Manager of The Resource Center’s wellness program named to ‘Well-being 100’
The success of The Resource Center’s employee wellness program has again garnered national recognition.
Donna Trusso, the manager of TRC’s STARS wellness program, recently was named to the Corporate Health and Wellness Association’s 2018 “Well-being 100” list of wellness leaders. The Well-being 100 Awards honor professionals, consultants, agents and brokers in the human resources, wellness and benefits fields who have done a good job in engaging employees to become healthier. Trusso and the other award recipients were recognized during the annual HEALTHCARE REVOLUTION convention in Orlando, FL.
“At a time when employers need to hone in on cost-effective strategies to improve the health and well-being of their employees, Well-being 100 Awards seeks to sift through the white noise and shine a spotlight on the real success stories,” said Renee-Marie Stephano, president of the Corporate Health and Wellness Association and editor in chief of Corporate Wellness Magazine, in announcing the awards program. “People are truly making a difference that will create more high-performance organizations.”
More than 500 people were nominated. The top 100 wellness leaders were not ranked, but the top 20 received recognition as wellness champions. Though not placing in the top 20, Trusso was happy to be included among the top 100 wellness leaders.
“It really was quite an honor,” she said.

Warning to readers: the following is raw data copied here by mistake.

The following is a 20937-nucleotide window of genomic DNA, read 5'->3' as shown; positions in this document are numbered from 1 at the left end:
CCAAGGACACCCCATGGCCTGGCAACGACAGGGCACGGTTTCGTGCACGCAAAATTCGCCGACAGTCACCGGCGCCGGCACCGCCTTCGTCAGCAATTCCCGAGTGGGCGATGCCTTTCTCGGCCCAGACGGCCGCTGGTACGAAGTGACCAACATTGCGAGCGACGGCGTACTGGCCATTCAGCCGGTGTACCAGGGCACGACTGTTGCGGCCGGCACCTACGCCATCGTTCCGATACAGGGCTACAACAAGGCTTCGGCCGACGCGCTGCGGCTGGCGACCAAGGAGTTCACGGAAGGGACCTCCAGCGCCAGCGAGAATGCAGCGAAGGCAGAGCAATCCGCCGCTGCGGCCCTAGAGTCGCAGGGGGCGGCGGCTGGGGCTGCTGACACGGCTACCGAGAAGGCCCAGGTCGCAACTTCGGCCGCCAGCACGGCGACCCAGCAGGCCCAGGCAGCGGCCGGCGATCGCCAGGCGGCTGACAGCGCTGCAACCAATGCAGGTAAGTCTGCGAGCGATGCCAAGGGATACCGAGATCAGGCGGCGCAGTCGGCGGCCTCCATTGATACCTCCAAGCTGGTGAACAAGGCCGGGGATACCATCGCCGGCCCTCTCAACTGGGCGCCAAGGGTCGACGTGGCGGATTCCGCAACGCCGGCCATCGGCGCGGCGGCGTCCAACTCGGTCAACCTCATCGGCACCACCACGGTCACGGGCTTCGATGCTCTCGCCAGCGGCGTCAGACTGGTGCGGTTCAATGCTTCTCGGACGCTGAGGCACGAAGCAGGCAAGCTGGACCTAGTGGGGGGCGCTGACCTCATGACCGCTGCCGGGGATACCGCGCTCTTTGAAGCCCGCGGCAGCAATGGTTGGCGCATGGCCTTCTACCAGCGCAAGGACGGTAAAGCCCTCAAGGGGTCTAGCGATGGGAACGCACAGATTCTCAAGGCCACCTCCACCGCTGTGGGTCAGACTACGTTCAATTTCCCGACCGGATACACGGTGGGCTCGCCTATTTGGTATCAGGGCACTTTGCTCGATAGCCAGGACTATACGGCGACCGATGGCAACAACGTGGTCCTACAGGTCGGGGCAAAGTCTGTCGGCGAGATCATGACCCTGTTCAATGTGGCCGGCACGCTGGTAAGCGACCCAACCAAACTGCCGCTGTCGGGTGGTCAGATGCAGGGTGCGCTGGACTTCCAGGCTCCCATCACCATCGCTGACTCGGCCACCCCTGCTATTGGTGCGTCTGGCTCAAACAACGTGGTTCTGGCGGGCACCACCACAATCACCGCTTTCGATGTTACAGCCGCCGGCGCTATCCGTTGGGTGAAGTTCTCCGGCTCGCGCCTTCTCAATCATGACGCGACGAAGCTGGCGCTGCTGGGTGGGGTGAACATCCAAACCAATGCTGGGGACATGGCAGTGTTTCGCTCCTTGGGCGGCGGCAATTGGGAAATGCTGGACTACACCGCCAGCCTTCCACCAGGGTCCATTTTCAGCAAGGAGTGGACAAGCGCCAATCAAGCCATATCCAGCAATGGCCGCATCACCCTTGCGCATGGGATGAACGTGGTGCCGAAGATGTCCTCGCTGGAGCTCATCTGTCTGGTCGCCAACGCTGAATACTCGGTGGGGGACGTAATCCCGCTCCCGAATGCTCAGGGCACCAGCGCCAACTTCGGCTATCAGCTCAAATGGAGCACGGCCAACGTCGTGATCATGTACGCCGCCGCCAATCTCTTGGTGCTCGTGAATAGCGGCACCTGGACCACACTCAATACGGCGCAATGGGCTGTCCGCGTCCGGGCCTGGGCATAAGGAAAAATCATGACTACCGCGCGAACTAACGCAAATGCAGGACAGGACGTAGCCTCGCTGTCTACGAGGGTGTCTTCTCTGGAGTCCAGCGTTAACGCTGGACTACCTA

Trusso said she was surprised when she learned she had been nominated for a Well-being 100 Award. She said that when she became a certified corporate wellness specialist in 2016, she met some people affiliated with HEALTHCARE REVOLUTION. They kept tabs on what Trusso and her STARS team have been doing at The Resource Center, and this year they decided to nominate Trusso.
The Well-being 100 Award follows on the heels of TRC being named one of America’s 100 healthiest workplaces for a third straight year. Trusso said that while the Healthiest 100 Workplaces in America competition recognizes successful wellness programs, the Well-being 100 Awards spotlight the program managers who deal with the day-to-day operations.
“I really don’t consider myself a leader. I’m just doing my job to the best of my ability,” Trusso said. “It takes a team. I’ve got a wonderful team.”
She said one of the reasons The Resource Center receives such positive recognition is that TRC operates its own full-time, in-house wellness program, whereas many other companies contract with outside vendors to operate their wellness programs. Ultimately, Trusso said, it’s TRC’s workforce that has made the STARS program so successful.
“A lot of the credit has to go to the people who have bought into this and are trying to make improvements in their lives,” she said.
Implemented several years ago, the STARS wellness program assesses each person along five key life dimensions: basic needs, physical health, mental wellness, family/social relationships, and employment. STARS participants enjoy the opportunity to meet with a certified health coach to develop and monitor a personalized wellness plan; discounts on their health care costs and wellness activities; and the ability to earn incentive points that can be redeemed for prizes.
Participation in the wellness program is voluntary. Many of the STARS activities, such as health coaching and the lunch-and-learn series, are open to all TRC employees, not just those who are enrolled in STARS. For 2019, Trusso said the program will expand to allow all TRC employees to earn incentive points.